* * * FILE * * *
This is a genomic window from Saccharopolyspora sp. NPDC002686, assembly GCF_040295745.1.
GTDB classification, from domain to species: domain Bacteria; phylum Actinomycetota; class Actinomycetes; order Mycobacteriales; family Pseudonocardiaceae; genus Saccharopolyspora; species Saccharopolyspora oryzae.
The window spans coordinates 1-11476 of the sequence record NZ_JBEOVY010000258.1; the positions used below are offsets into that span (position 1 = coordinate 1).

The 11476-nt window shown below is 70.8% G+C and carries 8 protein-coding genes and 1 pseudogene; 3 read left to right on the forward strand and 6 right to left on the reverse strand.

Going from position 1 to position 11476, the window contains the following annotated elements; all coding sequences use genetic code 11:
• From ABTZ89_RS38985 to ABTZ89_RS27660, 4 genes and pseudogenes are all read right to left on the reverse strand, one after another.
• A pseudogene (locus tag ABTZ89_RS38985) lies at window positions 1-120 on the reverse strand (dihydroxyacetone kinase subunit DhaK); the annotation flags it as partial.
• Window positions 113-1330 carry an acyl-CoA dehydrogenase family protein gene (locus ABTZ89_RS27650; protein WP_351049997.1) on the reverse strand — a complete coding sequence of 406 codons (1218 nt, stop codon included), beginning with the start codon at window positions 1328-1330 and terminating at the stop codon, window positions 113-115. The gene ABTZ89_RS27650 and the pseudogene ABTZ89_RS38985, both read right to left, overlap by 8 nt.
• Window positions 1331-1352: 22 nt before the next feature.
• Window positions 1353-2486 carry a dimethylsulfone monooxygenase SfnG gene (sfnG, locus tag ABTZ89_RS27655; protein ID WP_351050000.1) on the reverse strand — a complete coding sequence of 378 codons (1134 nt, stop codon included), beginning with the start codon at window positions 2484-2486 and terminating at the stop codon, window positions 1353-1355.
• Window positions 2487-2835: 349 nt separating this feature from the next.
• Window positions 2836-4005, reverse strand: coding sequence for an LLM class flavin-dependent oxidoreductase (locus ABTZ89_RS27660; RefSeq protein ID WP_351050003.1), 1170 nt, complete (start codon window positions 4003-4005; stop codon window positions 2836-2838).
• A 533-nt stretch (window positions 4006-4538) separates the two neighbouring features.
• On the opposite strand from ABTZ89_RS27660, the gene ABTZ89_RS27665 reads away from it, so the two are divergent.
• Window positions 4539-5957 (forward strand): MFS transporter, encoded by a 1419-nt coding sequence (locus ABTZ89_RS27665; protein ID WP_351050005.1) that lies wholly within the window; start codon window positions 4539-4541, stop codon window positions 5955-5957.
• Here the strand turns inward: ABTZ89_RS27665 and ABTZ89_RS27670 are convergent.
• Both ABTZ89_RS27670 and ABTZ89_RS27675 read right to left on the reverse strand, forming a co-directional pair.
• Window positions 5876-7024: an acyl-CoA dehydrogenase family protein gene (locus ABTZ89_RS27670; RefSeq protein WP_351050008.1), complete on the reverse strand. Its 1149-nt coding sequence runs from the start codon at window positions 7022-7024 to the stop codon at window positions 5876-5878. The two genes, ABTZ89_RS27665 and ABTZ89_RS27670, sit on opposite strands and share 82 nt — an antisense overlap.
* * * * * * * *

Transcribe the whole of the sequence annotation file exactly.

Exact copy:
This is a genomic window from Saccharopolyspora sp. NPDC002686, assembly GCF_040295745.1.
GTDB classification, from domain to species: domain Bacteria; phylum Actinomycetota; class Actinomycetes; order Mycobacteriales; family Pseudonocardiaceae; genus Saccharopolyspora; species Saccharopolyspora oryzae.
The window spans coordinates 1-11476 of the sequence record NZ_JBEOVY010000258.1; the positions used below are offsets into that span (position 1 = coordinate 1).

The 11476-nt window shown below is 70.8% G+C and carries 8 protein-coding genes and 1 pseudogene; 3 read left to right on the forward strand and 6 right to left on the reverse strand.

Going from position 1 to position 11476, the window contains the following annotated elements; all coding sequences use genetic code 11:
• From ABTZ89_RS38985 to ABTZ89_RS27660, 4 genes and pseudogenes are all read right to left on the reverse strand, one after another.
• A pseudogene (locus tag ABTZ89_RS38985) lies at window positions 1-120 on the reverse strand (dihydroxyacetone kinase subunit DhaK); the annotation flags it as partial.
• Window positions 113-1330 carry an acyl-CoA dehydrogenase family protein gene (locus ABTZ89_RS27650; protein WP_351049997.1) on the reverse strand — a complete coding sequence of 406 codons (1218 nt, stop codon included), beginning with the start codon at window positions 1328-1330 and terminating at the stop codon, window positions 113-115. The gene ABTZ89_RS27650 and the pseudogene ABTZ89_RS38985, both read right to left, overlap by 8 nt.
• Window positions 1331-1352: 22 nt before the next feature.
• Window positions 1353-2486 carry a dimethylsulfone monooxygenase SfnG gene (sfnG, locus tag ABTZ89_RS27655; protein ID WP_351050000.1) on the reverse strand — a complete coding sequence of 378 codons (1134 nt, stop codon included), beginning with the start codon at window positions 2484-2486 and terminating at the stop codon, window positions 1353-1355.
• Window positions 2487-2835: 349 nt separating this feature from the next.
• Window positions 2836-4005, reverse strand: coding sequence for an LLM class flavin-dependent oxidoreductase (locus ABTZ89_RS27660; RefSeq protein ID WP_351050003.1), 1170 nt, complete (start codon window positions 4003-4005; stop codon window positions 2836-2838).
• A 533-nt stretch (window positions 4006-4538) separates the two neighbouring features.
• On the opposite strand from ABTZ89_RS27660, the gene ABTZ89_RS27665 reads away from it, so the two are divergent.
• Window positions 4539-5957 (forward strand): MFS transporter, encoded by a 1419-nt coding sequence (locus ABTZ89_RS27665; protein ID WP_351050005.1) that lies wholly within the window; start codon window positions 4539-4541, stop codon window positions 5955-5957.
• Here the strand turns inward: ABTZ89_RS27665 and ABTZ89_RS27670 are convergent.
• Both ABTZ89_RS27670 and ABTZ89_RS27675 read right to left on the reverse strand, forming a co-directional pair.
• Window positions 5876-7024: an acyl-CoA dehydrogenase family protein gene (locus ABTZ89_RS27670; RefSeq protein WP_351050008.1), complete on the reverse strand. Its 1149-nt coding sequence runs from the start codon at window positions 7022-7024 to the stop codon at window positions 5876-5878. The two genes, ABTZ89_RS27665 and ABTZ89_RS27670, sit on opposite strands and share 82 nt — an antisense overlap.